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Cells are continuously faced with endogenous stress (for example, during replication) and exogenous stress (for example, during exposure to ultraviolet radiation) that can ultimately lead to DNA damage. To preserve genomic integrity, cells have an arsenal of repair proteins that engage the appropriate repair pathway or, if damage is irreparable, induce cell cycle arrest and/or apoptosis. This article series explores the pathways that detect and repair different types of DNA damage, highlighting new regulation mechanisms of the DNA damage response and the implications of disrupted DNA repair for disease.
DNA polymerase theta (Polθ)-mediated end joining is a recently characterized DNA repair pathway that functions in various cellular contexts to repair DNA double-strand breaks that are not repaired by other pathways. Polθ-mediated end joining both helps maintain the genome and causes genome instability, and is an emerging therapeutic target in cancer.
Deficiency in the protein kinase ATM — a master regulator of double-strand DNA breaks and stress responses — causes ataxia telangiectasia (A-T). Recent studies link A-T with other neurodegenerative disorders, and implicate reactive oxygen species, mitochondrial dysfunction, defects in proteostasis and metabolism, and increased poly(ADP-ribosyl)ation in the aetiology of A-T.
Non-homologous DNA end joining (NHEJ) is the main repair pathway of DNA double-strand breaks. Recent studies show that synapsis — the crucial pairing of DNA ends — is performed by several mechanisms, and this insight can now be integrated with updates on the DNA end processing and ligation steps of NHEJ, and with NHEJ-related human diseases.
BRCA1 and its partner BARD1 support repair of double-strand breaks by homologous recombination and protect replication forks from damage. Recent studies have improved our understanding of the molecular mechanisms of these tumour-suppressive functions of BRCA1–BARD1 and how they are subverted in therapy-resistant cancers.
Transcription-blocking DNA lesions (TBLs) cause transcription stress and are repaired by transcription-coupled nucleotide excision repair (TC-NER). TBL detection by the stalling of RNA polymerase II is highly efficient but may interfere with repair, and overall with transcription and replication. Consequently, TC-NER deregulation causes hereditary disorders with complex genotype–phenotype correlations.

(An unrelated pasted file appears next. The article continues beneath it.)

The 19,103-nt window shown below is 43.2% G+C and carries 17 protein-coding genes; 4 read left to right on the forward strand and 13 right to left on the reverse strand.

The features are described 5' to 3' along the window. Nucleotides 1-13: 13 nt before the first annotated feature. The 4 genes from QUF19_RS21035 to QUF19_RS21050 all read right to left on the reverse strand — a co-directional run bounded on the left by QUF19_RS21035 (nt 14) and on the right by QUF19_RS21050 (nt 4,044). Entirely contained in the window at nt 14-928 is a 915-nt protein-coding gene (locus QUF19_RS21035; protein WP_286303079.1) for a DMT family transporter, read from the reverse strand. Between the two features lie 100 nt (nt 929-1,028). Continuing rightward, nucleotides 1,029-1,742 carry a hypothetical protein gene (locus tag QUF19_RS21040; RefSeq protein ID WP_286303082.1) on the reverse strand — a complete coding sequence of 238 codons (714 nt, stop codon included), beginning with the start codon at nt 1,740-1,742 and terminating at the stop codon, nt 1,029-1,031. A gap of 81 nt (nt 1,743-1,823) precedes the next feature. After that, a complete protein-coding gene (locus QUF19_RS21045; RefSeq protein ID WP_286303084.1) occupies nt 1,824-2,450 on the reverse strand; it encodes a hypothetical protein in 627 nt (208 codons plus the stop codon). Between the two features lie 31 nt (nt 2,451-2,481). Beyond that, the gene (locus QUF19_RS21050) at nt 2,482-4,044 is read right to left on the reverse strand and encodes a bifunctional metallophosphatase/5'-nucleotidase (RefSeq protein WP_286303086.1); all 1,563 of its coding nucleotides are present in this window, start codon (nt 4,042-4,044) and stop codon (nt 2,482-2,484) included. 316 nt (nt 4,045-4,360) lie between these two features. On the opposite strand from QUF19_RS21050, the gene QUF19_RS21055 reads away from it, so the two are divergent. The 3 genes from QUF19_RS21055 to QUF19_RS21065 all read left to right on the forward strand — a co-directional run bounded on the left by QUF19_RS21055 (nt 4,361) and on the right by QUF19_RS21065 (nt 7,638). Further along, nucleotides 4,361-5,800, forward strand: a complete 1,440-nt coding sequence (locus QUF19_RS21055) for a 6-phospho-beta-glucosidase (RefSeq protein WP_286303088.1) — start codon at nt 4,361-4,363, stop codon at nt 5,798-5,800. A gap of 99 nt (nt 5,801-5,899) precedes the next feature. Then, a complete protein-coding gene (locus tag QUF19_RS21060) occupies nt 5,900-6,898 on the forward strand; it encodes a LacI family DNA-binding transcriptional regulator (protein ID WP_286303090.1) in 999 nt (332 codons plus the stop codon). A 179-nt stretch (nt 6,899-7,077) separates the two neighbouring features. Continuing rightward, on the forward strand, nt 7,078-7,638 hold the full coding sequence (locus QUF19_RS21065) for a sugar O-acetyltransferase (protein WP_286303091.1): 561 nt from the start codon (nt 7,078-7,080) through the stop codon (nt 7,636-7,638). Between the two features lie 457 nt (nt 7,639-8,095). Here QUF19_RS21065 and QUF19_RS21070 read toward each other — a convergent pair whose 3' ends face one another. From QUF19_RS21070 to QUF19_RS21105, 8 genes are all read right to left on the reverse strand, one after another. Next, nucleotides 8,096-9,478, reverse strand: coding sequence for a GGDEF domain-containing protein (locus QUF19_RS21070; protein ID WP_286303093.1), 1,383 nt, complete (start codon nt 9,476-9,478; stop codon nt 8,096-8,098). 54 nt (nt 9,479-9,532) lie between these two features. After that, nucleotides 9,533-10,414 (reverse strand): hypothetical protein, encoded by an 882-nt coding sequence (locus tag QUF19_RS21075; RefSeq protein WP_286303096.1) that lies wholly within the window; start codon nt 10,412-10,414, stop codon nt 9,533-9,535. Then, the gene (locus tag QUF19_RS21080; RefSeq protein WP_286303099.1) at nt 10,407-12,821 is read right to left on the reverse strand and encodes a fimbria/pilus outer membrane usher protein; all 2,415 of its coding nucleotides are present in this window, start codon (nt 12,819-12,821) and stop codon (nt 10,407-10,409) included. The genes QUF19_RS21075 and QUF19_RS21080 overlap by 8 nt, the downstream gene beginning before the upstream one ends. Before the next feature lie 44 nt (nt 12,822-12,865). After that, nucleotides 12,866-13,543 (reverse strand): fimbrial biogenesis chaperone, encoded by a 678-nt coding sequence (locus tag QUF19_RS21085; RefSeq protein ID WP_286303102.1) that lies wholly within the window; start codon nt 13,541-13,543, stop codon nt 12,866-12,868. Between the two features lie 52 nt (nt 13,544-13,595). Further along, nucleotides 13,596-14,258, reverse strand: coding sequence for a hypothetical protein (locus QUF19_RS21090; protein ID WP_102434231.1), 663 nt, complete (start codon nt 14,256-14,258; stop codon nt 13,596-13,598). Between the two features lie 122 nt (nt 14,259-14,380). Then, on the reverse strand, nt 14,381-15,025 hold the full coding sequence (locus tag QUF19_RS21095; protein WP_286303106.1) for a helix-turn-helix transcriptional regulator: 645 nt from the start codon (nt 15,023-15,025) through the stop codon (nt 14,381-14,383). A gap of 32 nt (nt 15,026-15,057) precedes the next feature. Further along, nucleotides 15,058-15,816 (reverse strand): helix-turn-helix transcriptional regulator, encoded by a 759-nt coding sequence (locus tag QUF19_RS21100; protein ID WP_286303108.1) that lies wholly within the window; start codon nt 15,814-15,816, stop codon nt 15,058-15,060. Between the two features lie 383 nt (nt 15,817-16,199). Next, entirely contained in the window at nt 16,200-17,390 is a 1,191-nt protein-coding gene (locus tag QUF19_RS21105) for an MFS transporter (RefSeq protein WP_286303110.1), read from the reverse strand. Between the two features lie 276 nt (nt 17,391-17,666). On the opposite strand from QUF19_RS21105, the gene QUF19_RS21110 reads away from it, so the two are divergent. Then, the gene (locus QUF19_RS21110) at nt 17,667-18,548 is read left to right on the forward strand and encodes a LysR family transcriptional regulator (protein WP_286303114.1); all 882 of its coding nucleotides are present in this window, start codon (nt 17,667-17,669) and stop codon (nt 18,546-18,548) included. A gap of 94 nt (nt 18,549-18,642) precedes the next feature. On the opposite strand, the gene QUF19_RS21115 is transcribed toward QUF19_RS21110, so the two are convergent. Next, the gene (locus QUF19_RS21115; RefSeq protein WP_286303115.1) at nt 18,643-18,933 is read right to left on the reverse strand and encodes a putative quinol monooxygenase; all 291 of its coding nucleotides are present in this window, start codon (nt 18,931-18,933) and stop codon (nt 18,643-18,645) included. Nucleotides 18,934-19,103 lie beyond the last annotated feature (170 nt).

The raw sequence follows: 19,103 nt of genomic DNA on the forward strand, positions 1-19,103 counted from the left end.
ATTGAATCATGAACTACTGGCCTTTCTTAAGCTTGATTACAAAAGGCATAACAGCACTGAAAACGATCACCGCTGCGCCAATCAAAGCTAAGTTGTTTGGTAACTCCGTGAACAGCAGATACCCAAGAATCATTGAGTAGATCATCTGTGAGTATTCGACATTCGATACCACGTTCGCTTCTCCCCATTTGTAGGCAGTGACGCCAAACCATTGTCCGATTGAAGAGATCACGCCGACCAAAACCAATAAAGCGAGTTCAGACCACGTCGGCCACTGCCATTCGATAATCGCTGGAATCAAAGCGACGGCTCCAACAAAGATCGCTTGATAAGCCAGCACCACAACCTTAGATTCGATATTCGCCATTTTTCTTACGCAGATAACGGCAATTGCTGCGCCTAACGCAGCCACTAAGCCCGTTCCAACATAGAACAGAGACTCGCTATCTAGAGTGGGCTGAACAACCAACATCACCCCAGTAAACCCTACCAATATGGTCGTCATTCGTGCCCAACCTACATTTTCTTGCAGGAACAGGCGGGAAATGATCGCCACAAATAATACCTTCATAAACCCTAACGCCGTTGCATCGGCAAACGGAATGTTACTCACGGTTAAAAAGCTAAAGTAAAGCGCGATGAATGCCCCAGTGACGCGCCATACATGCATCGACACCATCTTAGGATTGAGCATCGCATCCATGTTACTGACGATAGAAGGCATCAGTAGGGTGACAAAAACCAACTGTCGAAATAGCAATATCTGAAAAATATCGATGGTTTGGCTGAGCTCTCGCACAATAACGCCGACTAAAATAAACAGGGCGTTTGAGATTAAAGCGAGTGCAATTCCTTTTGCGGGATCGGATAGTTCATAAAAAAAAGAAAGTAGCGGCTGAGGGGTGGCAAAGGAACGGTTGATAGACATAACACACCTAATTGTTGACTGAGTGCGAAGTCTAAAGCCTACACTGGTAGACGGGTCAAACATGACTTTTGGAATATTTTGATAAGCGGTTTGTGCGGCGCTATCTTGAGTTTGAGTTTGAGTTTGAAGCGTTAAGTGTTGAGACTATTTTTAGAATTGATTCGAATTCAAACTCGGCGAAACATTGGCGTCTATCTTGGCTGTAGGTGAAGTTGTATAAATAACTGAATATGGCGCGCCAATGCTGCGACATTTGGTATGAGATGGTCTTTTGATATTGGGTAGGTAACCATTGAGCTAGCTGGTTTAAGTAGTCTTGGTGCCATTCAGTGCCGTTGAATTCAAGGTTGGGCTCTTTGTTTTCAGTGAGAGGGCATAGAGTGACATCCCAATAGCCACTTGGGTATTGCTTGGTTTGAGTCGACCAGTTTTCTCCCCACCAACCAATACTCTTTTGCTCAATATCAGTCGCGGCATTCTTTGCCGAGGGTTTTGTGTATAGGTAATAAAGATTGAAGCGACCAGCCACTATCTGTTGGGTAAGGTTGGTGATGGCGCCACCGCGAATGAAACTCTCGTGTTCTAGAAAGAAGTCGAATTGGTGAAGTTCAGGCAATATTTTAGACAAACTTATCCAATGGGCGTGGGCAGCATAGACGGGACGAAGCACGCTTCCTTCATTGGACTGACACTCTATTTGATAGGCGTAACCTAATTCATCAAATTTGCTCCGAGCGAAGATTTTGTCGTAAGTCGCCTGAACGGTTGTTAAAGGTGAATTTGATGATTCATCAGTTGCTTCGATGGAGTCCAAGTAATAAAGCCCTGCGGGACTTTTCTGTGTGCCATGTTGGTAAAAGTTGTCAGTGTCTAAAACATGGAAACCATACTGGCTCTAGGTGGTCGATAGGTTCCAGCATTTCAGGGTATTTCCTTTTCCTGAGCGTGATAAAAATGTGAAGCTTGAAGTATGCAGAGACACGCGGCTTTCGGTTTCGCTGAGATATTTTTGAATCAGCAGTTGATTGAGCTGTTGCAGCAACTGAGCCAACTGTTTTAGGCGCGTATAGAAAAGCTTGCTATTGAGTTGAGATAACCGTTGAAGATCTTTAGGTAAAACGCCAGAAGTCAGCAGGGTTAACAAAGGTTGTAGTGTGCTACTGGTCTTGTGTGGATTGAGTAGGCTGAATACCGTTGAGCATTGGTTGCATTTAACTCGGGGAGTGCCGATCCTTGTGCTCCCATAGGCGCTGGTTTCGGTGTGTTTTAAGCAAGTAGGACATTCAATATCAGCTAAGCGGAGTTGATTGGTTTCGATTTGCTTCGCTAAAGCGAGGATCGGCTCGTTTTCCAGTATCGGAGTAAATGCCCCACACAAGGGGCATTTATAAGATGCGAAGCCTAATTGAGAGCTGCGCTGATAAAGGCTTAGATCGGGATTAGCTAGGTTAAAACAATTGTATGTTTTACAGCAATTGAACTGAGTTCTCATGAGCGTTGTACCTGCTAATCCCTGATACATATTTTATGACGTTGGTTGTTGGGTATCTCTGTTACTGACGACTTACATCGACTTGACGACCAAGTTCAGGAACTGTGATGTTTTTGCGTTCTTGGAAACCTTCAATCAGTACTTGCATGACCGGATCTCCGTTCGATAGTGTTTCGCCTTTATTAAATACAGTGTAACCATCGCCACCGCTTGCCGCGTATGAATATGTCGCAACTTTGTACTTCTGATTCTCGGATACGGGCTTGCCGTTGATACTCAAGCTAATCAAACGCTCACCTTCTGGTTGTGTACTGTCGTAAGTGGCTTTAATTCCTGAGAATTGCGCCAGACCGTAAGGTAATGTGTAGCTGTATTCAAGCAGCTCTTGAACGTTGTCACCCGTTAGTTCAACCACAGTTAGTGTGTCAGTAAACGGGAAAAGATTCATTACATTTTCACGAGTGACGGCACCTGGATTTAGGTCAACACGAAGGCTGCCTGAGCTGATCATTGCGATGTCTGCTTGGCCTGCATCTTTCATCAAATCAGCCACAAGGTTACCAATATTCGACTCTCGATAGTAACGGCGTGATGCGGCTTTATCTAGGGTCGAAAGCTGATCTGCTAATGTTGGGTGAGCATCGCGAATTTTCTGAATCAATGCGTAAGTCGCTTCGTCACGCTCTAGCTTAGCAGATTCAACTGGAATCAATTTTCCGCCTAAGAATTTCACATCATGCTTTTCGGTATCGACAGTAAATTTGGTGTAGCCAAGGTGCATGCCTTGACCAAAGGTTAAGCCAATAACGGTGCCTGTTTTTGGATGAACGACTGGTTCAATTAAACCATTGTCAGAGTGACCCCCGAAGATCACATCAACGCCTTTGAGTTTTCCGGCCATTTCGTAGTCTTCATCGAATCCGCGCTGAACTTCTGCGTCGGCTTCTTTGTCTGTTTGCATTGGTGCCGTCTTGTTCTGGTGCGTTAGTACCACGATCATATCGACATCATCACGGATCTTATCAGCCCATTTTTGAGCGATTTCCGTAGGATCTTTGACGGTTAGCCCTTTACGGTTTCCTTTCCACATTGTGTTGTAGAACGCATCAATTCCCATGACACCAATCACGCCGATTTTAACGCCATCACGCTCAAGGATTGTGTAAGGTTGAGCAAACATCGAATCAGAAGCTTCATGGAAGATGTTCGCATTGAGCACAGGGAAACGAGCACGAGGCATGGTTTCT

The choice between the major DNA double-strand break repair pathways is important for maintaining genomic stability. In mammals, selecting one pathway over another involves a complex series of binary ‘decisions’. Emerging evidence suggests that the ‘decision tree’ governing repair-pathway choice at stalled replication forks differs from that of replication-independent double-strand breaks.
Recent insights into the roles of poly(ADP-ribose) polymerase 1 (PARP1) in mediating various DNA repair pathways, stabilizing DNA replication and modulating chromatin structure are being exploited clinically for the treatment of DNA repair-deficient cancers.
Covalent DNA–protein crosslinks (DPCs) are induced by various compounds, which include widely used anticancer drugs, and are highly cytotoxic. Recent studies have revealed the mechanisms and the regulation of DPC repair pathways and suggest that components of these pathways can serve as targets for anticancer therapies.
In mammalian cells, DNA double-strand breaks (DSBs) are repaired predominantly by the non-homologous end joining (NHEJ) pathway, which includes subpathways that can repair different DNA-end configurations. Furthermore, the repair of some DNA-end configurations can be shunted to the auxiliary pathways of alternative end joining (a-EJ) or single-strand annealing (SSA).
Structure-specific endonucleases (SSEs) function in concert with other DNA-remodelling enzymes and cell cycle control machineries in processes such as DNA adduct repair, Holliday junction processing and the response to replication stress. As SSEs have specificity for DNA structures rather than sequence, tight regulation of their activity is important to ensure genome stability.